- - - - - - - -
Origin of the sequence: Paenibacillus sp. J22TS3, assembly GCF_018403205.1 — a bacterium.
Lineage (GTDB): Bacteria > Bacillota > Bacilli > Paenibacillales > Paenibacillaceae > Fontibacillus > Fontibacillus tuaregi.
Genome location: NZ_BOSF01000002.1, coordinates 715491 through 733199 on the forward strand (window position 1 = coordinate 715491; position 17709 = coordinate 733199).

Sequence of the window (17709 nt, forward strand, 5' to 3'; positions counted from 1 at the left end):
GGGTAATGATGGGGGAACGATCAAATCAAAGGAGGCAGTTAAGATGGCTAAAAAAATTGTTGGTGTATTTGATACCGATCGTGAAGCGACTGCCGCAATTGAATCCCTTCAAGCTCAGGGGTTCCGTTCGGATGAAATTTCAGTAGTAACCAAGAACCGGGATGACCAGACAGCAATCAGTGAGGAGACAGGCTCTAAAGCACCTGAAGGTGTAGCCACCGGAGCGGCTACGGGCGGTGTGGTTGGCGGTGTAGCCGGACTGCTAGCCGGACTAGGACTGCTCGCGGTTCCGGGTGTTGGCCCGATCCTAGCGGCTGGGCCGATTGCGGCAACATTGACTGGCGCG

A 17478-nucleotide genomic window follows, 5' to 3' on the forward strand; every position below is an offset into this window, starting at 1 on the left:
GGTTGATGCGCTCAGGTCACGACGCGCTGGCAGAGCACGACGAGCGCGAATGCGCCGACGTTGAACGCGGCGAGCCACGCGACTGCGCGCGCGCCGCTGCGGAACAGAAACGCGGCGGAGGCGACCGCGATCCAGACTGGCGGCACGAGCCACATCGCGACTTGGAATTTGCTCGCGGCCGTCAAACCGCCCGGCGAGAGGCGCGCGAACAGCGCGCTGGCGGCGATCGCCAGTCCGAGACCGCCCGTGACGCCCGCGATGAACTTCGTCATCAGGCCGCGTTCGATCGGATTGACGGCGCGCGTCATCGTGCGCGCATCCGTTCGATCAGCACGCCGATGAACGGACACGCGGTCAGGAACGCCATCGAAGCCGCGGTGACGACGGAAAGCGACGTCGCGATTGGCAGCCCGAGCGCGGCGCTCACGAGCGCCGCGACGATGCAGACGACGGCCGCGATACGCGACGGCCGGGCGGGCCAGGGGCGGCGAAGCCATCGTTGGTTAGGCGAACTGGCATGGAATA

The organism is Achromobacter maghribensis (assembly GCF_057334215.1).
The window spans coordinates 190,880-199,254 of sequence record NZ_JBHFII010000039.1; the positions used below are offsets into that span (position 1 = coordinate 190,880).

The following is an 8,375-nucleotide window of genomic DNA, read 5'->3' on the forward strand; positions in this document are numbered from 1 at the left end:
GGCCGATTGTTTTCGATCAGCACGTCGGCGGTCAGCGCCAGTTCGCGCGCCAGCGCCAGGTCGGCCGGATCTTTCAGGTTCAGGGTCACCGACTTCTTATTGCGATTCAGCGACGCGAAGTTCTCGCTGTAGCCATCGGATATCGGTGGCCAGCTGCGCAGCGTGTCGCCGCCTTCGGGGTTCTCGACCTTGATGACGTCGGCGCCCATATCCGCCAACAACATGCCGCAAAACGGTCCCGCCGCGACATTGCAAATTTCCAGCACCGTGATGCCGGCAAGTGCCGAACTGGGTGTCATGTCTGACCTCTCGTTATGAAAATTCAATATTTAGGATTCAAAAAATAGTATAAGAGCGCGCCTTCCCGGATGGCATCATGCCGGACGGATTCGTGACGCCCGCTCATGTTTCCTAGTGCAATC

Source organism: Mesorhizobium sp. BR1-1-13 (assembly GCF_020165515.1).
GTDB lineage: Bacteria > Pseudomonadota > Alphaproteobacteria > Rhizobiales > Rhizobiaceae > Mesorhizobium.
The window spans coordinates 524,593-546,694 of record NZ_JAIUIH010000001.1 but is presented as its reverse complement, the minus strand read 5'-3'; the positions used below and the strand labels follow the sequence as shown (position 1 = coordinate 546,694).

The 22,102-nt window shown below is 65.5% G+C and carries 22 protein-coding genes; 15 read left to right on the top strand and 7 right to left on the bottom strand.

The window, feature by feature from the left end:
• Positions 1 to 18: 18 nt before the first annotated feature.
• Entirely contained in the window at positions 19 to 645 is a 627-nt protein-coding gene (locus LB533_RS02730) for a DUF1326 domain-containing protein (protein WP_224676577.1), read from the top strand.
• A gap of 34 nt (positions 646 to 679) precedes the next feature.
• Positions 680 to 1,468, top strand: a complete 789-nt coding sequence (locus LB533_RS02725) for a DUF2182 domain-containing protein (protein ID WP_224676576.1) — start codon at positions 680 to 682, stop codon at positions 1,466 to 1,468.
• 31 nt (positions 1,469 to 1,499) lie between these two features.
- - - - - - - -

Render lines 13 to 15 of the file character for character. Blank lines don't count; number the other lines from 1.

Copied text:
GTDB lineage: Bacteria > Pseudomonadota > Alphaproteobacteria > Rhizobiales > Rhizobiaceae > Mesorhizobium.
The window spans coordinates 524,593-546,694 of record NZ_JAIUIH010000001.1 but is presented as its reverse complement, the minus strand read 5'-3'; the positions used below and the strand labels follow the sequence as shown (position 1 = coordinate 546,694).

The 22,102-nt window shown below is 65.5% G+C and carries 22 protein-coding genes; 15 read left to right on the top strand and 7 right to left on the bottom strand.